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Why proofreading? Richard Sheehan

Posted on 24th February 2013

Richard Sheehan, author, copy editor and proofreader
Freelance since 2012


What made you want to be a freelance proofreader/editor?

I'd been working in IT for twenty years and I was burned out and needed a new challenge. At this point I was a self-employed IT contractor. For a number of years I'd also been a writer but knew that to earn a living as a writer would be an incredibly difficult thing to do. It was suggested to me that I would make a good proofreader and that it was possible to earn a living doing so and this seemed like a good compromise. I could be involved, to some degree, in publishing while honing my writing.

What experience did you have and why did you think you'd be suitable?

I had no specific proofreading experience, but had been writing for about ten years and the more I thought about it and then investigated it, the more sense it seemed to make.

You did the Publishing Training Centre's course - what made you choose that course and would you recommend it?

My investigations had made it clear to me that If I wanted to try and make a career in proofreading I would have to invest in training that was recognised in the publishing industry. The PTC course seemed to be almost the industry standard, so that was the course for me.

I'd definitely recommend it. It gave me a good grounding in the skills and taught them in a logical, progressive manner. Subsequent courses with both PTC and SfEP have reinforced my belief that the PTC proofreading course is the one to begin with to build a solid foundation.

What contacts did you have before you started out?

The only contacts I had were writers that I knew.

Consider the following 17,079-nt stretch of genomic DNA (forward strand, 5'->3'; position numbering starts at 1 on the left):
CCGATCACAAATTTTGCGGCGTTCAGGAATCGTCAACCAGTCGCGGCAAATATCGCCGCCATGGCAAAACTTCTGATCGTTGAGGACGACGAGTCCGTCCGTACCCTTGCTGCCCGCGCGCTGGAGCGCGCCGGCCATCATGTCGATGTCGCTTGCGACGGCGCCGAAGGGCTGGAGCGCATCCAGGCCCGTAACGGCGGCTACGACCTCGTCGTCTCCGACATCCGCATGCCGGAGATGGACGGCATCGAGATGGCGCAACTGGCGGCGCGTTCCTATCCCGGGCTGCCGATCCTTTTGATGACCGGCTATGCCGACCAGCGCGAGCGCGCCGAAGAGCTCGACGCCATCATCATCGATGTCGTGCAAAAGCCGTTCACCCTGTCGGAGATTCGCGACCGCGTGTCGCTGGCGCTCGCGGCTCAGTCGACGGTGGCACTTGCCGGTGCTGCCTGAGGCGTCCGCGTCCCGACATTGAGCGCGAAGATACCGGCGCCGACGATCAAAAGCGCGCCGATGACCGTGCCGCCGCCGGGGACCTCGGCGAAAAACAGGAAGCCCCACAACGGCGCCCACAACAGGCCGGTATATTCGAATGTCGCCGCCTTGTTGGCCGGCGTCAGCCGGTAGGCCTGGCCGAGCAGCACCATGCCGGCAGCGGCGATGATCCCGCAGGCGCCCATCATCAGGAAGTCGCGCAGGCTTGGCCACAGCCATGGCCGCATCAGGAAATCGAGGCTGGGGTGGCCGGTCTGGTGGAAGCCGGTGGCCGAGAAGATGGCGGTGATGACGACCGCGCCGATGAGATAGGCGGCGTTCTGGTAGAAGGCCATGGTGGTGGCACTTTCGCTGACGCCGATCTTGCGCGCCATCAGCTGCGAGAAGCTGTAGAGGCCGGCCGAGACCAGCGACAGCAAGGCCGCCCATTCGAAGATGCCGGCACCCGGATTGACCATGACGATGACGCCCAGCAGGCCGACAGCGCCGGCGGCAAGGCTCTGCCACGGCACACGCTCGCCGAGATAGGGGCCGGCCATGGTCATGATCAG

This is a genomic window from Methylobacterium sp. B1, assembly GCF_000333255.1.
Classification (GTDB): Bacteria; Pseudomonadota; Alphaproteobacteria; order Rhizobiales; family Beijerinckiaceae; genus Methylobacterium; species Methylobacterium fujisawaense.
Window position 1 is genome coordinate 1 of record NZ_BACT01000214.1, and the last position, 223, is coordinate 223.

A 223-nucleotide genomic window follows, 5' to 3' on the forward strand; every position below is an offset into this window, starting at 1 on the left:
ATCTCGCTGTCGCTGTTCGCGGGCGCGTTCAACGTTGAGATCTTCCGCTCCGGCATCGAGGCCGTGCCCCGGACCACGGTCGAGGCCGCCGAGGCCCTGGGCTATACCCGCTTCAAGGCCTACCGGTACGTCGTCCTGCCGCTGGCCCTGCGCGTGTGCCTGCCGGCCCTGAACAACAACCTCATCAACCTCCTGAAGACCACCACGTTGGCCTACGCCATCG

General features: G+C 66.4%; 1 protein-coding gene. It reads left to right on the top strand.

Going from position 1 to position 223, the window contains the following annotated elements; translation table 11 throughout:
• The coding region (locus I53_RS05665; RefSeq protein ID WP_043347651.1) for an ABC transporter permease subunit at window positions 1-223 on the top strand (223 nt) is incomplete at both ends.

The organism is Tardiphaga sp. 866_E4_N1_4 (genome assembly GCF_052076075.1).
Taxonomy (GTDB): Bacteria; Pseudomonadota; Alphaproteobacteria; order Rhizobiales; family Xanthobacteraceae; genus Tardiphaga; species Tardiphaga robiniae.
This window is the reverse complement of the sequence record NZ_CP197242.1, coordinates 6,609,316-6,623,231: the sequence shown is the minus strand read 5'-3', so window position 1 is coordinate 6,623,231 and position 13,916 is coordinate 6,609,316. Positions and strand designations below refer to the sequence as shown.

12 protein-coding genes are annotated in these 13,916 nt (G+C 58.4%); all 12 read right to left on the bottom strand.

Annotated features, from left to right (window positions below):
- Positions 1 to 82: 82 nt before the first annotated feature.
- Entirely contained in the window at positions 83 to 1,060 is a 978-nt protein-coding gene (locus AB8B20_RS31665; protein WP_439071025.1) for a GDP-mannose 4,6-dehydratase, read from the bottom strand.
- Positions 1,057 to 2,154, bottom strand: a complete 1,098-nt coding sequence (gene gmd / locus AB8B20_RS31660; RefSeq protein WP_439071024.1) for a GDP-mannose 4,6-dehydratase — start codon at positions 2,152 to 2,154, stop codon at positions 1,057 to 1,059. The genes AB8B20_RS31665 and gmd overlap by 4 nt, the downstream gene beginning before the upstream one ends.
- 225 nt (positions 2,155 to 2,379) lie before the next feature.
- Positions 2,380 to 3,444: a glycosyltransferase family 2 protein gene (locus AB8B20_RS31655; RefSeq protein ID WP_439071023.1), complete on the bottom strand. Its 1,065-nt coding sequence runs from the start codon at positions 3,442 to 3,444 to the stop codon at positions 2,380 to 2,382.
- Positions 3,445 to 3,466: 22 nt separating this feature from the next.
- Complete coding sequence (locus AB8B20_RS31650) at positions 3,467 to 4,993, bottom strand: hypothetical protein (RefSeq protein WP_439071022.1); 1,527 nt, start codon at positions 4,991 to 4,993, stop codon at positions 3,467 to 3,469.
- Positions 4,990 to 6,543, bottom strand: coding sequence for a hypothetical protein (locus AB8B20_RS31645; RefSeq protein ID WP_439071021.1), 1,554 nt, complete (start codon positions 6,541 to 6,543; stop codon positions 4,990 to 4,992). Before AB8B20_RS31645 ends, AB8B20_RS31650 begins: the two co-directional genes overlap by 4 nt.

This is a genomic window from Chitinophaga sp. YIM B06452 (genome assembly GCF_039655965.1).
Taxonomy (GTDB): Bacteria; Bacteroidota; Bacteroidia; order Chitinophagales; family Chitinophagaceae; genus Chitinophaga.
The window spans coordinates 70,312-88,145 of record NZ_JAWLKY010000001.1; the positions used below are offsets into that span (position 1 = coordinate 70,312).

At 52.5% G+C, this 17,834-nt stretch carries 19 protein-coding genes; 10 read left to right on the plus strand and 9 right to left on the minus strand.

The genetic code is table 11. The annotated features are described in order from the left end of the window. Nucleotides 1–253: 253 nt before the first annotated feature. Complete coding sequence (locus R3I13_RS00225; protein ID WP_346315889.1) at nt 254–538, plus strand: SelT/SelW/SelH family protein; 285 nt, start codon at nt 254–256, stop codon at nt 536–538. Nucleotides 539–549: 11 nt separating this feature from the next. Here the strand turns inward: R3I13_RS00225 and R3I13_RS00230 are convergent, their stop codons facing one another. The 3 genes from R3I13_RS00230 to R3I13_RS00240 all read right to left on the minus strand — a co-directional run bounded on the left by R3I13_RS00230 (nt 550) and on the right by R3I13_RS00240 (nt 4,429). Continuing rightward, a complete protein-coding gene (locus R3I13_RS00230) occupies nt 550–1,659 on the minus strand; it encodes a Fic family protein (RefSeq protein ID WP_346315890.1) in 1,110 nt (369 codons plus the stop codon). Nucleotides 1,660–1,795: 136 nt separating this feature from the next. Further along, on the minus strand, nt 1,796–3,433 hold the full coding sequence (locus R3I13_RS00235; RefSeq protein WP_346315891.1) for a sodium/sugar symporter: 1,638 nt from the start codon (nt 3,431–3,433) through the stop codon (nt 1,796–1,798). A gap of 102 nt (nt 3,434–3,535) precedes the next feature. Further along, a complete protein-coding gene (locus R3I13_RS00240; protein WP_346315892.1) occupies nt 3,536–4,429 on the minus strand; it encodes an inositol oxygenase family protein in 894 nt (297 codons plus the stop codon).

Who/what was your key target market when starting out and how did you hope to attract them?

As a writer, I was attracted to the fiction market and initially I contacted local publishers to see if I could get any work. I also made a point of meeting other editors and proofreaders via the SfEP local groups and I was very lucky, and very grateful when I got some work from another member of one of those groups.

How have you built on those contacts/developed your business since then?

I was very fortunate in getting regular work from a local publisher. At the time I was still working full time in IT and over the months I was able to increase the amount of proofreading work I did and decrease my IT work. I also attended SfEP and PTC courses on copy-editing and upgraded from being an Associate to Ordinary Membership of the SfEP. I contacted other publishers and went on a marketing drive. I followed the advice of other proofreaders in my approach and also looked to other avenues for work, such as student thesis work.

What value do you personally get from your SfEP membership? How was it as an associate compared with now being Ordinary/Advanced?

I would say that without SfEP membership I wouldn't be where I am now. When I started I recognised that SfEP were highly regarded in the publishing industry and I knew that I needed to follow a path towards membership. Everyone I spoke to said that being in the directory was worth every penny and so that was what I geared myself up to doing. Being an Associate was okay, but membership has taken my career up a level. Since being in the directory I've had a number of excellent enquiries from publishers and I now have regular work from several sources.

What, if any, negatives are there to being a freelance proofreader/editor?

I think being a freelance is a mindset thing. You have to accept that sometimes income will be infrequent, money doesn't come in regularly and you have to budget accordingly. Also, clients will sometimes want a quick turnaround on work and you'll need to work long hours or through the weekend. I don't consider them negatives though. This is how it is and now I can have time off when I want to if I schedule things properly. I can nip to the local bookshop when I feel like it and I can organise other aspects of my life without having to worry about the old nine-to-five structure. As a writer I can plan to go to events I never would have time for before. The commute is pretty good too!

What are your top tips for someone looking to start out?

My top tip would be SfEP membership. Get signed up as an Associate and then work towards membership and get in the directory.

Other tips? Take on freebie work if you can. Offer to proof a local newsletter or something similar. Get out and meet people in the SfEP local groups. Read widely about editing and proofreading. There's lots of information out there on websites.

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Written by Kate Haigh.